In 1993, the consortium became the research search committee of the FTA. All trials were on a substrate of opaque-white polyethylene supplied by Tredegar Film Products and carried out at the Flexographic Education and Research Center of Fox Valley Technical College on a Carint 47-in. wide, pix-color central impression press.

Phase I results, as reported in the 1992 FTA Annual Forum, examined the mathematical models and yielded a set of predictive equations, one for each measure of print quality which depended on main factor effects.

The mathematical data in the Phase I experiments pointed to the use of capped plates, lower-volume anilox rolls, high-strength inks and impression control. In order to bring these results in better focus, Phase II was conducted to determine quantitatively the suitability, reproducibility and possibility of the Phase I equations and findings.

The overall results of the trials were summarized in the 1993 FTA presentations. They found there were two important factor interactions. First, the choice of the anilox is strongly influenced by the choice of the ink and plate. Second, the anilox and the plate variable affect one another.

In addition, halftone printing was found to be more difficult at higher line screens. For example, 133-line halftones had narrower tonal range, poorer contrast and higher dot gain than 120-line halftones. The same relationship holds between 120-line halftones and 100-line halftones and between 100-line halftone and 85-line halftones.

Specifically, the trials determined:

[] Printing plate: All print-quality attributes pointed to the capped plate. Capped plates gave better uniformity of solids and higher density without affecting coating weight. Halftones quality was better as well, with lower dot gain, better contrast and broader tonal range. Solid density in halftone images was higher.

[] Anilox rolls: Lower-volume anilox rolls produced smoother solids and better halftones than did higher-volume rolls but also produced inadequate color strength and density. Anilox volume was, in fact, the single largest influence on print quality of those factors tested. Control of anilox volume, both by the manufacturer and then by the converter, is vital to achieving consistent print quality.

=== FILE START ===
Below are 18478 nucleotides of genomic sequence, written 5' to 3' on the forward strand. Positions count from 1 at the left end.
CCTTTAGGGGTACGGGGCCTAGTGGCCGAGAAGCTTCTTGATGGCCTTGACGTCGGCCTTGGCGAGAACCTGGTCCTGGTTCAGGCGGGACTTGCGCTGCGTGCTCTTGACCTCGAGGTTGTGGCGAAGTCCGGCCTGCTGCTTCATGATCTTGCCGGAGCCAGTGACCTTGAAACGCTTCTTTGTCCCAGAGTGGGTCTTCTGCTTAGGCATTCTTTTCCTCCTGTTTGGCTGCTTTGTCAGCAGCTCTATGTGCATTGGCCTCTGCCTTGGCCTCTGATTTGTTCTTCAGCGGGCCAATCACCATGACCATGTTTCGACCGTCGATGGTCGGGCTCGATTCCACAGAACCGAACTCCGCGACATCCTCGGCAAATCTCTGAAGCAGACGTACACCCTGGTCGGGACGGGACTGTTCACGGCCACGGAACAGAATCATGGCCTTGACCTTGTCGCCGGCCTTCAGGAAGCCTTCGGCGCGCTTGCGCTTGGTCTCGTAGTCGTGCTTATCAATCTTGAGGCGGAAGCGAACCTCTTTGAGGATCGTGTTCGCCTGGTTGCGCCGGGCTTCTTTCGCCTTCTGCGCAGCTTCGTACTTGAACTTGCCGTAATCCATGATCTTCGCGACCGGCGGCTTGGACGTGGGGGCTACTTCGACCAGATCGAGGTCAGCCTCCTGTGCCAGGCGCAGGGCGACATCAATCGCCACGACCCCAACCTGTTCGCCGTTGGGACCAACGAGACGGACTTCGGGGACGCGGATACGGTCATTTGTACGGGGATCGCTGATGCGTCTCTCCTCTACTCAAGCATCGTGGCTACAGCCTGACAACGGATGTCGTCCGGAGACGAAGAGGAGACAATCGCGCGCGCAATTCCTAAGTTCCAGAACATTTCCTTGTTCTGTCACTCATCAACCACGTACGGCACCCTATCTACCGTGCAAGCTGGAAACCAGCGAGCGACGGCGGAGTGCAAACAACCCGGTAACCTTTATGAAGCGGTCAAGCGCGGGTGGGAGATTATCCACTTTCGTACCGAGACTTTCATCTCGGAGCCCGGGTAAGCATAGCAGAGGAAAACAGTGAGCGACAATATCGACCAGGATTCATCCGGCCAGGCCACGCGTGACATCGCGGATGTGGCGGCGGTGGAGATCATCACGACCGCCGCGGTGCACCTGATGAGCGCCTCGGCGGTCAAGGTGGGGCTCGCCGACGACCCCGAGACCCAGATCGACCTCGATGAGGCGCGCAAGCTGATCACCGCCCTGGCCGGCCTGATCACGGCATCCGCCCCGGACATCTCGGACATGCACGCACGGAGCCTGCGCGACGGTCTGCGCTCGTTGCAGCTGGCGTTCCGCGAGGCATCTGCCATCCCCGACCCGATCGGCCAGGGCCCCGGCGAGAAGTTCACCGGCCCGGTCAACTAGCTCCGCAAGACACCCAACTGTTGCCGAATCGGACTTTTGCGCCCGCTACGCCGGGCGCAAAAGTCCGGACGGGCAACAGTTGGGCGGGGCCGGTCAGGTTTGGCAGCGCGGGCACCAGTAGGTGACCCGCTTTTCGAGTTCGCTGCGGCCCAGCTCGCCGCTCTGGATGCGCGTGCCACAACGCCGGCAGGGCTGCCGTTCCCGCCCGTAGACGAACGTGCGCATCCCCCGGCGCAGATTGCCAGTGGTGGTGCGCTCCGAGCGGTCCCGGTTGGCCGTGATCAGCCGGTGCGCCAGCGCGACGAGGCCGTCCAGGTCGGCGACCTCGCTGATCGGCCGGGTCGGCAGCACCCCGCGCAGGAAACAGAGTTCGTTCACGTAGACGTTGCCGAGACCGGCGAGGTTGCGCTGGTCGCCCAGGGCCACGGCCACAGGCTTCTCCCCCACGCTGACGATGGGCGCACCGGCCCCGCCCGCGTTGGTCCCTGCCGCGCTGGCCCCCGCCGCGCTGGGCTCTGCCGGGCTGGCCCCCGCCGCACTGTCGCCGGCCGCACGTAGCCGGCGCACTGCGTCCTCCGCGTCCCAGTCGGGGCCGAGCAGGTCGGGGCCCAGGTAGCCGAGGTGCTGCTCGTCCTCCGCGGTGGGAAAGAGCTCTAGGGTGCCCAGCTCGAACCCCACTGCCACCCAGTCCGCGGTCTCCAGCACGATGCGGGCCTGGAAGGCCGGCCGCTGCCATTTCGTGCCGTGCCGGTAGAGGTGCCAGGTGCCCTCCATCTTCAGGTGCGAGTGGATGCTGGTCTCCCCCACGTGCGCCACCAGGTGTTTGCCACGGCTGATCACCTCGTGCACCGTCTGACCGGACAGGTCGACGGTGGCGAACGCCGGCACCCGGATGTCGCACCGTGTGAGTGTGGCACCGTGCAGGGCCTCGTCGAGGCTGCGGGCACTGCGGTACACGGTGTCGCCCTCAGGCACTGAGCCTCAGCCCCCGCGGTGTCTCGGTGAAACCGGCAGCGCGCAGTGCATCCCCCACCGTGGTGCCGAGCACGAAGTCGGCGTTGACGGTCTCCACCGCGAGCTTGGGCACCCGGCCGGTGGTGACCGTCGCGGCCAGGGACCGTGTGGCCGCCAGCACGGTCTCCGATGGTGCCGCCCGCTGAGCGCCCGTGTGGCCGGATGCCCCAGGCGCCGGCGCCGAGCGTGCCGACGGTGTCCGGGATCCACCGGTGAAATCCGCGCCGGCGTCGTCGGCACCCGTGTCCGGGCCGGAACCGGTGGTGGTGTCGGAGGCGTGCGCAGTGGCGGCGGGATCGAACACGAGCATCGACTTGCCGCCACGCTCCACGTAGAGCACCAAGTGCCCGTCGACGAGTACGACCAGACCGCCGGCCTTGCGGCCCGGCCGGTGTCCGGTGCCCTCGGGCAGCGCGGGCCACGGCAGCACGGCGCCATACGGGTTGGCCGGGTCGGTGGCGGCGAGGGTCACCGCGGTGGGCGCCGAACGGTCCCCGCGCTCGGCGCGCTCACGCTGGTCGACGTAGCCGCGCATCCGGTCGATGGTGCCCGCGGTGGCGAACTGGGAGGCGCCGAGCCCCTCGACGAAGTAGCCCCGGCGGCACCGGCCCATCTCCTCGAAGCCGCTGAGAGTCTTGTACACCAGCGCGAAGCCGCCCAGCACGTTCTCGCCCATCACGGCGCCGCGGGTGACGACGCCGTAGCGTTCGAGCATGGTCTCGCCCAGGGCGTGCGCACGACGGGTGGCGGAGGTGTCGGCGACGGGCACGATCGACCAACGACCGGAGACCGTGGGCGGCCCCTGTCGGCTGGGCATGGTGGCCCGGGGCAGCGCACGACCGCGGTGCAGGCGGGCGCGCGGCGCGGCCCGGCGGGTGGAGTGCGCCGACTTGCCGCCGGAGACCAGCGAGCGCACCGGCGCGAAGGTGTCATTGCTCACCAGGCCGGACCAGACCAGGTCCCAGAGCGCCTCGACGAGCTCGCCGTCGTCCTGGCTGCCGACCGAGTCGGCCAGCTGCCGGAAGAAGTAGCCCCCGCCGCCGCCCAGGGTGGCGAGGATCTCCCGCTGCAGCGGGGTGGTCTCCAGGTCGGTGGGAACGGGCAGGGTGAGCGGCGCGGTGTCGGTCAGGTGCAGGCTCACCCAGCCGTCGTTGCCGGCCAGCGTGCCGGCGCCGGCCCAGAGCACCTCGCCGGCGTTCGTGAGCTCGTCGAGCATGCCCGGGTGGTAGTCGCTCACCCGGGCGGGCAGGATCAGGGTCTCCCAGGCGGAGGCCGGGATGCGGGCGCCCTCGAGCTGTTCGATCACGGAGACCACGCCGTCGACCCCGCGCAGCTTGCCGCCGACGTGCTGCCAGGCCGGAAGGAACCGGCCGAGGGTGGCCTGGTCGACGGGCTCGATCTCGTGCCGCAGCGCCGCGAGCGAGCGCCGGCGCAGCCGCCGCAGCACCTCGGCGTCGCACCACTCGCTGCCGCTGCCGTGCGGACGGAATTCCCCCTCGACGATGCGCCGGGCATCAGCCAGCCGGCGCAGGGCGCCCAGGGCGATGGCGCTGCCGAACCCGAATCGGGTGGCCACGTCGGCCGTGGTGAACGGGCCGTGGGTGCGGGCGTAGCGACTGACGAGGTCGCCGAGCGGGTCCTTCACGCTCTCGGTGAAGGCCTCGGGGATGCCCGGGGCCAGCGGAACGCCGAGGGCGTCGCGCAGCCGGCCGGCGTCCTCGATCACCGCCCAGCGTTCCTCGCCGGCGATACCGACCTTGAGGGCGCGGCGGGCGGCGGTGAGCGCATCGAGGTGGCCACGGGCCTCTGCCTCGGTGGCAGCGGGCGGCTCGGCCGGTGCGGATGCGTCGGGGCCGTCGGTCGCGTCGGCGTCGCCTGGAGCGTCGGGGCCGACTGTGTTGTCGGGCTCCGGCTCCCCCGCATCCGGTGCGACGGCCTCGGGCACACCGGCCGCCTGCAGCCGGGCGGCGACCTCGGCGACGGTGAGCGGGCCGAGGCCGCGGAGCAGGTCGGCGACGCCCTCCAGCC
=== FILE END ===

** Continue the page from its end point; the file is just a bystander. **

[] Aqueous inks: Quality printing on polyolefin film was demonstrated using waterborne inks. More importantly, the key to solving the anilox dilemma, high-density or high-quality, will be the development of higher-strength inks.

[] Printing press: Control of impression is vital for high-quality printing. Many believe that impression control is mainly a function of plate variability, but it is truly a matter of system variability--substrate, plate, tape and plate cylinder. So long as one continues to gouge the plate cylinder with razor blades, which raises burrs three to four times the thickness variability in the plate, we won't control impression.

In 1994-95, there are three consortium projects scheduled for completion. The first project, which looks into the factors affecting print quality of narrow ultraviolet flexo, is under the leadership of Peter Kerschner of Mark Andy.

The second project, which probes corrugated printing, is under the leadership of John Kelley, Dusobox. The final project, which deals with color control, is under the stewardship of Iain Trevor Pike, X-Rite.

For more information about the consortium and its activities, contact: Foundation of Flexographic Technical Association, 900 Marconi Ave., Ronkonkoma, NY 11779-7212; 516/737-6026; fax, 516/737-6813.